The loudest shot you’ll ever hear comes out the barrel of a gun somebody said wasn’t loaded.
This truly relevant piece of gun safety information to those of us who handle guns 24-seven never falls into the useless category.
I think of conveying it to fellow officers each time I see them coming in the door to spend some time with the staff of the dayshift qualifications range at the academy.
Officers – always desirous of comfort and convenience – too often enter the range with their Sam Browne belts slung too casually over their shoulders. After all, why not be casual and comfortable during their annual qualification duties?
You folks must realize that you’re muzzling any number of people. I know – we’re taught in the Academy to stay holstered or have our slides back, mags out and cylinders open. Too many of us take these basics for granted.
Too many officers still don’t realize that in this primary sanctuary far away from public we serve that there are barrels of guns pointed at numerous people – fellow officers in this case.
Okay. Here’s this month’s first message: Whether empty or loaded, guns should not be pointed at people for any reason.
We must realize that we – the guardians of public safety – should take nothing for granted. Come in wearing your Sam Browne, not with it slung over your shoulder.
Once inside, you want to feel relaxed. The best way to feel at ease in this special police-oriented environment must constantly revolve around staying safe.
Too many of us mess with our guns while waiting for the target-shooting tasks at hand.
Put yourself in the shoes of the qualification range staffers. Our hearts have skipped too many beats while suddenly being shocked by officers aiming their guns down range, wracking their slides or showing off their new site You are unknowingly aiming your pistols at us!
Too many times we have heard a slide being wracked while we are down range grading targets and wondering: What the hell are they doing? They don’t realize we are in the line of fire?
We want you to relax between shooting stages. But please don’t scare the hired help! Don’t handle weapons of any sort with your fellow officers down range. We have a heart for the job; please don’t weaken it. One person’s “relaxation” could be another’s stress point.
These are not the only touchy moments. Let me discuss another all-too-common instance that too many officers don’t think about.
Typically, veteran police officers don’t like to waste any time with the “small stuff” – like reloading their weapons in between the shooting stages on the qualifications range.
Everybody wants to jump ahead of the process. Here’s what often happens.
At the end of a stage you want to reload. You grab a magazine and snap it in while the guy next to you is still clearing his weapon – he’s bending down to the point where he is close to your weapon and doesn’t realize it.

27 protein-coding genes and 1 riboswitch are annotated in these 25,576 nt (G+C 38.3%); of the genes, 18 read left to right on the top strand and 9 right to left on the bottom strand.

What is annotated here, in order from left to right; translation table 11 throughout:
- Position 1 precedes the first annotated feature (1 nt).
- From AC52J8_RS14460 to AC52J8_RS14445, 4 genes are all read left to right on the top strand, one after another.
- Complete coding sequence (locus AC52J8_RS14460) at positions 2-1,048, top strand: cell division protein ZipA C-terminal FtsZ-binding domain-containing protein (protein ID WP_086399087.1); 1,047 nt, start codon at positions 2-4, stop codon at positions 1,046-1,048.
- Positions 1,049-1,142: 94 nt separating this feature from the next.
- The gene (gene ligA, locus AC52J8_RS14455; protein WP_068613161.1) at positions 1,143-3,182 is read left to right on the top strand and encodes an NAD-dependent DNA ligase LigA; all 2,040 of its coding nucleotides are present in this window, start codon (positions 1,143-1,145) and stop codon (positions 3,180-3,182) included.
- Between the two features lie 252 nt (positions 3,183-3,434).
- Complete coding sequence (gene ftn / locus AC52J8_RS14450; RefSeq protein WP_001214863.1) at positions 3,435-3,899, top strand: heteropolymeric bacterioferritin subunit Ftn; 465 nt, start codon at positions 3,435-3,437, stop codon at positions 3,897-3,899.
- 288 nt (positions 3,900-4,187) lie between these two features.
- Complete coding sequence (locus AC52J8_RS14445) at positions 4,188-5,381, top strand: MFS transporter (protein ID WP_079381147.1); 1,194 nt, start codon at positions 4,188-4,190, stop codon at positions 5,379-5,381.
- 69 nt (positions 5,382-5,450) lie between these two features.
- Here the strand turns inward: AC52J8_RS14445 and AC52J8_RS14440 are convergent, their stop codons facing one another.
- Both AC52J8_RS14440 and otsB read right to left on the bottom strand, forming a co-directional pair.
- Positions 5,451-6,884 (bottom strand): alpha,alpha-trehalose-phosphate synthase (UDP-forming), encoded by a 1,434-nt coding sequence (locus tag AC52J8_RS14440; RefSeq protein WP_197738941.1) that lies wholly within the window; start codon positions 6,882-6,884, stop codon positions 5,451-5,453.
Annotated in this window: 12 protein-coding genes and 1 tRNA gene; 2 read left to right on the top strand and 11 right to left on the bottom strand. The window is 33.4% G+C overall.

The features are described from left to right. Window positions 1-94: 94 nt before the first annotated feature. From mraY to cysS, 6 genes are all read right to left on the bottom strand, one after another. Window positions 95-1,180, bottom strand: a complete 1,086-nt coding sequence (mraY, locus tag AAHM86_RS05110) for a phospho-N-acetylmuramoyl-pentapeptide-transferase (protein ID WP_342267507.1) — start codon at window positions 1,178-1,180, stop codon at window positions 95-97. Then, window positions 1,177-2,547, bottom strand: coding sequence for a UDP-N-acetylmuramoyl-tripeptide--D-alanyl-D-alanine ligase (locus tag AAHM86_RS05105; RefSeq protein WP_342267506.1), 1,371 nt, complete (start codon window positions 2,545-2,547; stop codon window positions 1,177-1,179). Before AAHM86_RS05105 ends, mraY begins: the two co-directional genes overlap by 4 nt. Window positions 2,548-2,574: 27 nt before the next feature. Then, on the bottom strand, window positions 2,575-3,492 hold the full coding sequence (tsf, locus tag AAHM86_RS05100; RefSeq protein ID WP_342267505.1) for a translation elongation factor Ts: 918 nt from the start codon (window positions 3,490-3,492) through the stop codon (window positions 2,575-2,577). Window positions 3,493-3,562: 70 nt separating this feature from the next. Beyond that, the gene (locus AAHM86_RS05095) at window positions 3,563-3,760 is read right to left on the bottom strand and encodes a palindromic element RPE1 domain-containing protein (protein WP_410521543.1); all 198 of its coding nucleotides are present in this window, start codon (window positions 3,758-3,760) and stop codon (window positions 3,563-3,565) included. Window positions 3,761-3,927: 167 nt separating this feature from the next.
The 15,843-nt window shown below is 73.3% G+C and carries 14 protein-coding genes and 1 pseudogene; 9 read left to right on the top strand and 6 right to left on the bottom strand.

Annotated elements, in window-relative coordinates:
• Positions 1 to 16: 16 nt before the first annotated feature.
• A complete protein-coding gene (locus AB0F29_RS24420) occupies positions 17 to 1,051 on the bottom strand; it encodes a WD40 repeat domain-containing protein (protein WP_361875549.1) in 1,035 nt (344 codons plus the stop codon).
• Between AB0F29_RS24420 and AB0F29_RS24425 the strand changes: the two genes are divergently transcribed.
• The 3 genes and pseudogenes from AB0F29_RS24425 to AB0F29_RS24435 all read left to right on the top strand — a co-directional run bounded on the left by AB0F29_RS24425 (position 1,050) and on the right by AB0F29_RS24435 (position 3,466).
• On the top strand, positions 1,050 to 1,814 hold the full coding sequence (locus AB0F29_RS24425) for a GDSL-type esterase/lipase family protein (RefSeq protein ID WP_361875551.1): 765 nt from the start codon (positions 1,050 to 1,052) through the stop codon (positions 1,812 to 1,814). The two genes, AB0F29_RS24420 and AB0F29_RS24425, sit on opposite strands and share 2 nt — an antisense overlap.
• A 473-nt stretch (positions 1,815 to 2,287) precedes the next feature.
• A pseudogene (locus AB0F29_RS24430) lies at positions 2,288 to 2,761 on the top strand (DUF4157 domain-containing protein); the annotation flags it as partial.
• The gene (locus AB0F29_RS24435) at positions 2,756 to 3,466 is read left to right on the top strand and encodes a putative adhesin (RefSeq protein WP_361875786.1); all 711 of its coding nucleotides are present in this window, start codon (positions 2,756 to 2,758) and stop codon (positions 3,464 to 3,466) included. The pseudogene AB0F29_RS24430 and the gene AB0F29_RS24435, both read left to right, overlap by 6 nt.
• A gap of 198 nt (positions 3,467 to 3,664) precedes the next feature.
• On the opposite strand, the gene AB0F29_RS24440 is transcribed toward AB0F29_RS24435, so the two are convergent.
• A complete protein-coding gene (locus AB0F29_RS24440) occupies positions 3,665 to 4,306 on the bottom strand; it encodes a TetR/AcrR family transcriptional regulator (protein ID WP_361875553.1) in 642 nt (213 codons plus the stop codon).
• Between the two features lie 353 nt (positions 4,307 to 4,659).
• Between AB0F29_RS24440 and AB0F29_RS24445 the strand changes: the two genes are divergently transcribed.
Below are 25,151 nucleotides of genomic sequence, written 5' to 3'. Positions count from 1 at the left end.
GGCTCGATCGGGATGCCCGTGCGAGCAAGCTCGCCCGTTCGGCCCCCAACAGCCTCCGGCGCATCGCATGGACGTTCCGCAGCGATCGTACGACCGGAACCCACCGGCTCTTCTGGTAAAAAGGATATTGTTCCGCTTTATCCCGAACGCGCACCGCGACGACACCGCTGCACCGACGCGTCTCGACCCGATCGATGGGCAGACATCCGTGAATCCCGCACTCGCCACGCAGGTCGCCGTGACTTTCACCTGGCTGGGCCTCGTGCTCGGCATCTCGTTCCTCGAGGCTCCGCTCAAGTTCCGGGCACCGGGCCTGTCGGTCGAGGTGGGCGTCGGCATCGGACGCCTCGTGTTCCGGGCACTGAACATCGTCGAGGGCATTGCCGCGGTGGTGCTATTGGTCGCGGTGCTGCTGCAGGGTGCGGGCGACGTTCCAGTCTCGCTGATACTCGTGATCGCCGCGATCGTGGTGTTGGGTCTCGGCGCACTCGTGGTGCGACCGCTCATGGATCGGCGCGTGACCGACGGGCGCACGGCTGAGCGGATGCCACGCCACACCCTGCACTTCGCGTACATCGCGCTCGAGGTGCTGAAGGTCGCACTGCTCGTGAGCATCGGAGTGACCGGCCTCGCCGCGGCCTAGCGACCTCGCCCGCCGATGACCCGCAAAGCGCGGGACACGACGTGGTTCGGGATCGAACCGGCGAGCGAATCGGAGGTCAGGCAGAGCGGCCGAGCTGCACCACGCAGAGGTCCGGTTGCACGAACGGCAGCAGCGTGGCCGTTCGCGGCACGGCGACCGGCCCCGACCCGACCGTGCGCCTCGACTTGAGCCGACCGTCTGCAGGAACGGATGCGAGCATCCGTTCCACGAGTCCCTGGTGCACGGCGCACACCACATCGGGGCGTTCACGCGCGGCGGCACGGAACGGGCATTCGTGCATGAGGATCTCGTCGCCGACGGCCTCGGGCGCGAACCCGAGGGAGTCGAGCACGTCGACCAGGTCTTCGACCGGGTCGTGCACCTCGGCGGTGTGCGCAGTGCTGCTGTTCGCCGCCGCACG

We see people’s heads get close to people’s guns while they’re still operating them.
Now think about it: instinctively, there are things police officers have done over the years. In this context, for instance, we have a tendency to turn to the side to get more leverage and load quicker. By turning to the side, you may unknowingly point your newly-loaded weapon at the next person’s head.
At this point I should remind you to keep your finger off the trigger while reloading your weapon. Please remember, while reloading, point your gun down range, not to one side or the other.
There remains several more important reminders, such as: Beware of hot brass!
You know what I mean, with all those semi-automatic pistols going off during a shooting stage the brass from your bullets goes flying left and right and all over the place.
Brass goes down the front and back of people’s shirts. It stings when it hits. Sometime, but not very often, it goes through the gap in your glasses between the frames and your nose and face. Man, it can burn!
The brass stings wherever it hits and the hot pain can cause the shooter to lose it and turn toward another shooter with a live gun. He or she might start doing a crazy dance to shake off the pain with a finger still on the trigger.
Here’s my advice under these circumstances: If it goes down your shirt or through your glasses, let it sting. Don’t point your gun to the left or the right. If you stop shooting, don’t worry. We will let you make it up at the end of the session.
You can always make up the round but you can’t make up for something that may happen when you react to the hot brass burning your chest or your face.
One more simple little thing that many officers usually take the wrong way. Remember that in my last lesson of the range I suggested that too many officers take our instructions on the range too personally.
We ask people to put their trays containing necessities of the range – your bullets and ear and eye protection – right in front of you and not to your right or your left. “The range officer came over and kicked my tray,” some officers have complained.
We will continue to do so, not to be smarties but to keep an open lane between shooters in case we have to get to one of you very quickly without tripping.
See, these have been some simple explanations needed in order to keep us all safe on the range.
Next time we will focus – literally – on eyeballing targets and hitting the bull’s eye every time, even with a new prescription in your glasses.